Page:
Sea of Glory by Nathaniel Philbrick

Brendan’s Alternate Tagline for Sea of Glory:

You’d think exploring around the world would get you remembered but apparently not.

Quick synopsis:

A narrative of the U.S Exploring Expedition of 1838 – 1842. Yeah, I hadn’t heard of it before either.

Fun Fact Non-History People Will Like:

This expedition explored 280 islands, mapped 800 miles of Oregon, and documented over 60,000 plant and bird specimens.

Fun Fact for History Nerds:

Why don’t we know more about this epic expedition? Probably because it was very scientific and it didn’t help that the leader, Charles Wilkes, was kind of a jerk. How big a jerk? His men hated him for over the top discipline, he flouted a rank he didn’t actually have, and read the book to find out why Fiji isn’t a fan. It is very possible Captain Ahab from Moby-Dick is based on him.

My Take on Sea of Glory:

I love anything Nathaniel Philbrick writes. The next way to classify his books in my mind is whether or not I know too much about the subject already. Philbrick has written about George Washington and he writes wonderfully for someone learning about a subject. He is not going to write the bricks (pun intended) that Ron Chernow writes which are meant to capture EVERYTHING about his subject (and to be clear, I love him, too).

That is a long-winded way of saying, I love Philbrick’s books when I know nothing about the story. In the Heart of the Sea is one of my favorite books of all time because I was new to the entire subject. This book is the same and it is fantastic.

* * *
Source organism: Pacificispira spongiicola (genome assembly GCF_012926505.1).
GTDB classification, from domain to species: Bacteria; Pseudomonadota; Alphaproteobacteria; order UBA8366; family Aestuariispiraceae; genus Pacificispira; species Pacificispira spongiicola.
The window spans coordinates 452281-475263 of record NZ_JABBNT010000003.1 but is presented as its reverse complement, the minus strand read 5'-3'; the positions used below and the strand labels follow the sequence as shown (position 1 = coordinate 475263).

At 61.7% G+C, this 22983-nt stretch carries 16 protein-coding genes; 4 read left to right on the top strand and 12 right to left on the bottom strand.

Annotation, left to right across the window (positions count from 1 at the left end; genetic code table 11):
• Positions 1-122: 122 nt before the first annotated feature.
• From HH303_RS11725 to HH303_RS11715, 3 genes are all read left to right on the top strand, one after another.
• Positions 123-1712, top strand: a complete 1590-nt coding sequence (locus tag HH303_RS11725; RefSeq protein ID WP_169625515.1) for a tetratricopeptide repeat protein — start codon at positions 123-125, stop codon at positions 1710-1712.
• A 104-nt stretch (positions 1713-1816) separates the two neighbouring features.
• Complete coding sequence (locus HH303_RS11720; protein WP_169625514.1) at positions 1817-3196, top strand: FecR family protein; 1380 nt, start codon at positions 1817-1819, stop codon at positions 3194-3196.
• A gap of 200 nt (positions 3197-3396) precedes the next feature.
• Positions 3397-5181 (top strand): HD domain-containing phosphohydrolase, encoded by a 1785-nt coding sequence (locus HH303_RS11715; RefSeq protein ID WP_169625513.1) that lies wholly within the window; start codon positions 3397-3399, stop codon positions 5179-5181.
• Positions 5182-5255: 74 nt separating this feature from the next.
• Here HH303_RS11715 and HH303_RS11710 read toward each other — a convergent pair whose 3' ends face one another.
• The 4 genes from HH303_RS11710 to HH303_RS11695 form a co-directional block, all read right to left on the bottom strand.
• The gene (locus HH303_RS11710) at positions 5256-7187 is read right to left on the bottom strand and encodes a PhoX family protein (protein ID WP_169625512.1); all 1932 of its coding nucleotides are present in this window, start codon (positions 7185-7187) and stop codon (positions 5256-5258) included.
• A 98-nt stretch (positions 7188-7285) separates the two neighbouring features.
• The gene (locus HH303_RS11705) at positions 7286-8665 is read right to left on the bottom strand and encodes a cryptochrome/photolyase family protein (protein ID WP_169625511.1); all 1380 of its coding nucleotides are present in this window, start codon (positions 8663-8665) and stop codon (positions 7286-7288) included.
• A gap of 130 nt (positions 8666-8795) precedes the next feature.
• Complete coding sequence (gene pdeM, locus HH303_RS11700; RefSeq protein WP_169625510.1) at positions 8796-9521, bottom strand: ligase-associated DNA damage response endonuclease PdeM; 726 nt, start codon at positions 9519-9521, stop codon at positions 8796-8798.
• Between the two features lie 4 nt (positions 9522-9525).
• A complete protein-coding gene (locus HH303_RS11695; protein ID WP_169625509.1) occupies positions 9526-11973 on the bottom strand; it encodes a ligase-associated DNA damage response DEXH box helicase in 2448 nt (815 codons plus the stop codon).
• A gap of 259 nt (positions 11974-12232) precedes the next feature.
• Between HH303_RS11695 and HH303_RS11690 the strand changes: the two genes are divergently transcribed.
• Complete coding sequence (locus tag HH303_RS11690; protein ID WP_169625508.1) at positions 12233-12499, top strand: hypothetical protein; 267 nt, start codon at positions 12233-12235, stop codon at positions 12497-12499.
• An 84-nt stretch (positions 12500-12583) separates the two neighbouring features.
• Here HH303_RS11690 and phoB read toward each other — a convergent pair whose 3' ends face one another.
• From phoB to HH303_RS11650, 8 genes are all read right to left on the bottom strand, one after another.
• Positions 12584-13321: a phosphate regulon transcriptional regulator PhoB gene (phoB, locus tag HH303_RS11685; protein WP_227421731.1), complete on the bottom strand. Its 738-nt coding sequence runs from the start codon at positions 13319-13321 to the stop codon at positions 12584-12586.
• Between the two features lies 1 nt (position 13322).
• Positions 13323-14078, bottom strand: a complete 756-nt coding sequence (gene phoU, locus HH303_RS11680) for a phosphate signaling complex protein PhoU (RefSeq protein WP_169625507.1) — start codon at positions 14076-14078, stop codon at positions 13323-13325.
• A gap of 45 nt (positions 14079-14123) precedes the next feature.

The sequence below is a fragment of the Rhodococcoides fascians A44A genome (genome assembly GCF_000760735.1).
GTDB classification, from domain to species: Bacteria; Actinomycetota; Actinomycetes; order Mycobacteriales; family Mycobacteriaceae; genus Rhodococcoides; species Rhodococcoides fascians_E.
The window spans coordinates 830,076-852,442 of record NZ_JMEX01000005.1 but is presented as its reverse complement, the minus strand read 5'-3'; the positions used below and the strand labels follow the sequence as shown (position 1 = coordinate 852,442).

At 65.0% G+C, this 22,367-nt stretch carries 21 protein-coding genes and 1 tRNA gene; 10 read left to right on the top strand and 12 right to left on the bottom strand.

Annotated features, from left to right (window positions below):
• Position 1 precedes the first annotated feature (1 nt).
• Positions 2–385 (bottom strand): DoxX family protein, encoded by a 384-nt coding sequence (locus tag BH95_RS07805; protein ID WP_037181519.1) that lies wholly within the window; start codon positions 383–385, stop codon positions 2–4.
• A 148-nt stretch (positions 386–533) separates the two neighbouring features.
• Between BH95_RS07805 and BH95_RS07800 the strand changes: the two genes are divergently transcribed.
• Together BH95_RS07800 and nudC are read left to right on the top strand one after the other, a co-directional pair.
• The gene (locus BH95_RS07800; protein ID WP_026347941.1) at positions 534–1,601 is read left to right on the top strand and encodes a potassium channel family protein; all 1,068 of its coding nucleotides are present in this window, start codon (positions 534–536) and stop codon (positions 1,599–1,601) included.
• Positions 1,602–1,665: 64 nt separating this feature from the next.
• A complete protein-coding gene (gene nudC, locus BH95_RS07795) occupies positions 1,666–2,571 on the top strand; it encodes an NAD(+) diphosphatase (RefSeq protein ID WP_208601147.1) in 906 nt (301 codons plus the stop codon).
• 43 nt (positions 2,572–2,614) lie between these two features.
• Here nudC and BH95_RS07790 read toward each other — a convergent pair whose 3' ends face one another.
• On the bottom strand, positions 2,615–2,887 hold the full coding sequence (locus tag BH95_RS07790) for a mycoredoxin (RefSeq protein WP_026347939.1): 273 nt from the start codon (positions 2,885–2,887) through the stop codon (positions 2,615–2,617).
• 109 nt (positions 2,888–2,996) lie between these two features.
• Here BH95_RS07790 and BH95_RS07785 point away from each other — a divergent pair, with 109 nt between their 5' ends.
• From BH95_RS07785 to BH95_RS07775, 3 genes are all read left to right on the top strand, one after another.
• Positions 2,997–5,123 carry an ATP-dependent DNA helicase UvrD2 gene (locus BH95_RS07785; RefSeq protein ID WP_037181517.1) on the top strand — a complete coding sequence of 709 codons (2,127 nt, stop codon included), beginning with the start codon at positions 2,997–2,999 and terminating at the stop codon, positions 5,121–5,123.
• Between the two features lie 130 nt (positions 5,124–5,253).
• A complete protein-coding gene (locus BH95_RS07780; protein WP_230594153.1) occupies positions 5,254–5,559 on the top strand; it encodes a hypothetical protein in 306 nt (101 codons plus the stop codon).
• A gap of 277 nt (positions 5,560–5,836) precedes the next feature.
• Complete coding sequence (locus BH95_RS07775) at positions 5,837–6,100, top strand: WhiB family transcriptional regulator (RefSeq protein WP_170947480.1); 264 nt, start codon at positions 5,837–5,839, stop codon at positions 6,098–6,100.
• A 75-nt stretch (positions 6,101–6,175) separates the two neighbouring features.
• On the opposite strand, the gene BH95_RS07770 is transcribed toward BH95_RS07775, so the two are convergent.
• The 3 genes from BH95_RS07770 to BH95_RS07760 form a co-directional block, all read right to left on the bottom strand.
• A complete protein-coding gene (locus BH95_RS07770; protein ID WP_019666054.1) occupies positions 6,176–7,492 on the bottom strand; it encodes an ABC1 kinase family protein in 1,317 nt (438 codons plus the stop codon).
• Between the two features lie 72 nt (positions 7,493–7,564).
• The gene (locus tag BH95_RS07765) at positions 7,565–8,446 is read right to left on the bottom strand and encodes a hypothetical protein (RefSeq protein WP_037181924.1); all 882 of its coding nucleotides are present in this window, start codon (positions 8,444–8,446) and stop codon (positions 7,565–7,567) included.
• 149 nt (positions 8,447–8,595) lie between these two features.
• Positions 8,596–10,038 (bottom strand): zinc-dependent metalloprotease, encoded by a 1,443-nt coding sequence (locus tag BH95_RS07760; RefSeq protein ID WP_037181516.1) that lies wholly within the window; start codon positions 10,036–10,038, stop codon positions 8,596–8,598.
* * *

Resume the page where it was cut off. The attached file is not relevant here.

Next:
The U.S. Ex. Ex. (yes, there were apparently hipsters in 1838 abbreviating things) is an absolute feat of scientific discovery and, at best, is a small footnote in most history books. Why? Drama, pure and simple. The leader, Charles Wilkes, was a (word that rhymes with sick). Run-ins with natives where they went sometimes ended extremely poorly. Politics shaded everything that was done. The takeaway from the entire episode, however, is that the scientists and surveyors performed some of the most important work done in the time period.

The book is great for anyone. It’s interesting even for non-nerds.

Verdict:

It’s Nathaniel Philbrick. Of course, it’s good. Buy it here!

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Sea of Glory by Nathaniel Philbrick